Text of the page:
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March 28, 2008

Is there a Physics of Society, redux

As I mentioned before, it's unlikely that I'll end up posting anything in depth about my thoughts about the Physics of Society workshop I ran back in January. On the other hand, I've been sitting on a couple of things related to a physics of society, so here they are.

Andrew Gelman (Statistics and Political Science at Columbia U.) has a nice critique about the trouble with social sciences that he's put under the pithy heading of "Thou shalt not sit with statisticians nor commit a social science". I admit that I'm deeply sympathetic to these criticisms, at least partially because in spite of a lot of effort, and a lot of writing, the social sciences don't appear to have produced much. Of course, there are lots of plausible explanations for this, including the usual refrain that social sciences are much harder than the natural sciences because humans are wily creatures, culture changes over time but has a huge influence on human behavior, and even 10^9 humans is nothing compared to the 10^20s of particles statistical physicists often consider. Another explanation that was mentioned at my workshop by Carter Butts is that relative to the natural sciences, the social sciences are drastically under-funded and under-staffed. One of my personal suspicions, however, is that social science has been hindered by a lack of good data by which to actually test the theories social scientists kick around. This kind of empirical vacuum can encourage researchers to develop all sorts of bad habits, and physicists interesting in social science topics (e.g., opinion dynamics) are by no means immunized against these by nature of the physics training.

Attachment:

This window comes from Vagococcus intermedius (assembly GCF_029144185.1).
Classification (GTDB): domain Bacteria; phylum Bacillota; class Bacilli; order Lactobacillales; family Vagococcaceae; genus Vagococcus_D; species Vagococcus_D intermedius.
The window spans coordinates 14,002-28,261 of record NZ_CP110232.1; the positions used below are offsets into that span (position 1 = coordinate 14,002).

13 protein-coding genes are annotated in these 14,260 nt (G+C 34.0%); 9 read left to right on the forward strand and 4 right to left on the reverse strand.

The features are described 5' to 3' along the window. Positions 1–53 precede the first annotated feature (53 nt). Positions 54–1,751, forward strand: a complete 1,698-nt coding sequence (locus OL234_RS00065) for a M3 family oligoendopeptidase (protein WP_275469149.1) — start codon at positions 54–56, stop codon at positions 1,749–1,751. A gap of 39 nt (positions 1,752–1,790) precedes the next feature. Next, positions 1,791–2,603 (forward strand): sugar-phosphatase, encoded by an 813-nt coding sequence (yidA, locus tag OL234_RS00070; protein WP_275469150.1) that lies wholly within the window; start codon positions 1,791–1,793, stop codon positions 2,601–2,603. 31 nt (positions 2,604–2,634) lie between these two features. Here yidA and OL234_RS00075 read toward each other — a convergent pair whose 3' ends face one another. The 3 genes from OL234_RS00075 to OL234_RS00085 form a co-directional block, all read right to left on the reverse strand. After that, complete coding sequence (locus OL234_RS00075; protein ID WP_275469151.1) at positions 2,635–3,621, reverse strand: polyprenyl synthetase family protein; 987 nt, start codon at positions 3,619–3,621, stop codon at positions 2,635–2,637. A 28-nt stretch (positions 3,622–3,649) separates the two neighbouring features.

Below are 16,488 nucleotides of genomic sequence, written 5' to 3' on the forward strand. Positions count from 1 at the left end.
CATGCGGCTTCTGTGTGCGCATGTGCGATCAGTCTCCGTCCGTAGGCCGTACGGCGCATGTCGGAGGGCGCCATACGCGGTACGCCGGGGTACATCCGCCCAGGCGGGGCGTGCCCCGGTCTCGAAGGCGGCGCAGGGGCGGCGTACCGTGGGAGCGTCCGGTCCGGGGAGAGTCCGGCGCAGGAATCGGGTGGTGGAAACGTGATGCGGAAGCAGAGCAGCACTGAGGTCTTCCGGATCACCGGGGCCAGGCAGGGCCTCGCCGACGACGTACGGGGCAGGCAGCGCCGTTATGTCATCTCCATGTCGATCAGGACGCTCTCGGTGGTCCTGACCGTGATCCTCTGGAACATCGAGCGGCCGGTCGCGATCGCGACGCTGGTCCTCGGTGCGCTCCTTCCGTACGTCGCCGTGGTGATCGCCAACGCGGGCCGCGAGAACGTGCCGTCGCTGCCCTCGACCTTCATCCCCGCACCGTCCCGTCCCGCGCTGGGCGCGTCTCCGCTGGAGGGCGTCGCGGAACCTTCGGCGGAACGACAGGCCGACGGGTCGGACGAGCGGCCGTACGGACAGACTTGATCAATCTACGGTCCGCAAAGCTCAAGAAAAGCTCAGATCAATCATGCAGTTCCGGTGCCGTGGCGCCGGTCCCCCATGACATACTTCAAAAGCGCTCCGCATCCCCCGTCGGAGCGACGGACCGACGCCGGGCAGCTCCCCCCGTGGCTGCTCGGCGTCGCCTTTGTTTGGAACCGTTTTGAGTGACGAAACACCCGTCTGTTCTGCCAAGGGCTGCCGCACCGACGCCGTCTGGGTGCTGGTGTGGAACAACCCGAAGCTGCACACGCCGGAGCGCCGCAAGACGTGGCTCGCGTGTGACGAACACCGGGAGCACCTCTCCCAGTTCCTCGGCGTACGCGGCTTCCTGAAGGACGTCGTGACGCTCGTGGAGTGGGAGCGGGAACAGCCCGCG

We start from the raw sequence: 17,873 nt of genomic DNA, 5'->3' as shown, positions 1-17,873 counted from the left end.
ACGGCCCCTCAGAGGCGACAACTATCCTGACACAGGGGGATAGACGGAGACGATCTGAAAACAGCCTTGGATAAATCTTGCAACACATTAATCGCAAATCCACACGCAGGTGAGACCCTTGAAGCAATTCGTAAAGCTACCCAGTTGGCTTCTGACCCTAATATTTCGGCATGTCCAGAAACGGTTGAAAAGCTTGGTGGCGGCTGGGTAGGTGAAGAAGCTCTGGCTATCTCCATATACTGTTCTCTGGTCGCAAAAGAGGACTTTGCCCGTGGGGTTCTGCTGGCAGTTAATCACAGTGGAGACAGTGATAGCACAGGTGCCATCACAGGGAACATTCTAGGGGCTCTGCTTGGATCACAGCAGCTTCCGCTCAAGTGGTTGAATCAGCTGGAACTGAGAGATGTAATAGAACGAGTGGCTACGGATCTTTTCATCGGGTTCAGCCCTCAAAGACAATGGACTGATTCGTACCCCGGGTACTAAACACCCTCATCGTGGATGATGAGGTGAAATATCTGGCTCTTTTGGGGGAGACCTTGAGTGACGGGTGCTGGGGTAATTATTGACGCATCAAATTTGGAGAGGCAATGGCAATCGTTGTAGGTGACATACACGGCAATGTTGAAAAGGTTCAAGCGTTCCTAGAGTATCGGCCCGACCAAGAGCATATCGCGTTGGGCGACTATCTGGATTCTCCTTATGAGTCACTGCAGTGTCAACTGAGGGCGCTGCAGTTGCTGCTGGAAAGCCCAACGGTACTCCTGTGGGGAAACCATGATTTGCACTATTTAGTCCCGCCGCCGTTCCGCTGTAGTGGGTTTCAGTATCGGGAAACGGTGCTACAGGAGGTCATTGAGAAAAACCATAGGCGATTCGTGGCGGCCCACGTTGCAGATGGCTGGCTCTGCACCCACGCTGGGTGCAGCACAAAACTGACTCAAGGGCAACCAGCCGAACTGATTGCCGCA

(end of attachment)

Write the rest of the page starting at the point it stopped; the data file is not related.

This summer, Dirk Helbing and colleagues are running a workshop on the future of quantitative sociology; held in Zurich August 18-23, which looks quite interesting. (Frank Schweitzer is another of the organizers, and on the first night of my workshop, Frank told me about a similar meeting on sociophysics that he helped organize back in 2002.) Dirk is an exception among physicists working on sociological questions, as he actually conducts controlled experiments on human traffic behavior in his laboratory. These have produced some very nice results, and developed some nice connections with turbulent flows. But, there are a host of other sociological questions that have, for the most part, remained wholly inaccessible to controlled experimentation. Matt Salganik's presentation about his experimental work using an online environment got me very excited about the possibility that computer technology can help solve some of the tricky problems with social influence, framing effects, etc. that usually make experiments in this area inconclusive. Another interesting possibility is behavioral economics (which ETH Zurich is strong in). That is, perhaps by adapting techniques from these experiments, we can better understand, for instance, the roles that imitation and homophily play in the way humans modify their behavior in social settings.

Naturally, the interest in controlled experiments or in physics-style modeling of social phenomena is not new, and sociologists have been arguing over how best to study social behavior for more than 100 years. The recent interest by physicists in social phenomena may, in part, be explainable by the massive amounts of electronically collected data now available. Sociologists seem to have noticed too, to some degree. For instance, a lengthy article by Emirbayer from 1997 in the American Journal of Sociology criticizes sociology's tendency to focus on static or inherent properties of people rather than on the dynamic or process-based emphasis that appeals more to physicists. At the workshop, John M. Roberts gave a nice presentation of the historical interactions between physics and sociology, but pointed out that usually sociolgists' interest in dynamic or process-based models didn't last more than a few years each time it cropped up, possibly because sociologists often relied on metaphorical models (e.g., thinking of the social equivalents of "heat" or "leverage") that ultimately didn't help them make any real predictions. From my point of view, if this revival of interest in dynamic and quantitative models of social behavior is to turn into real scientific progress, then I think the key is going to be better testing of models with data. It's easy (and fun!) to do math, but it's not science until there's a meaningful comparison with real data.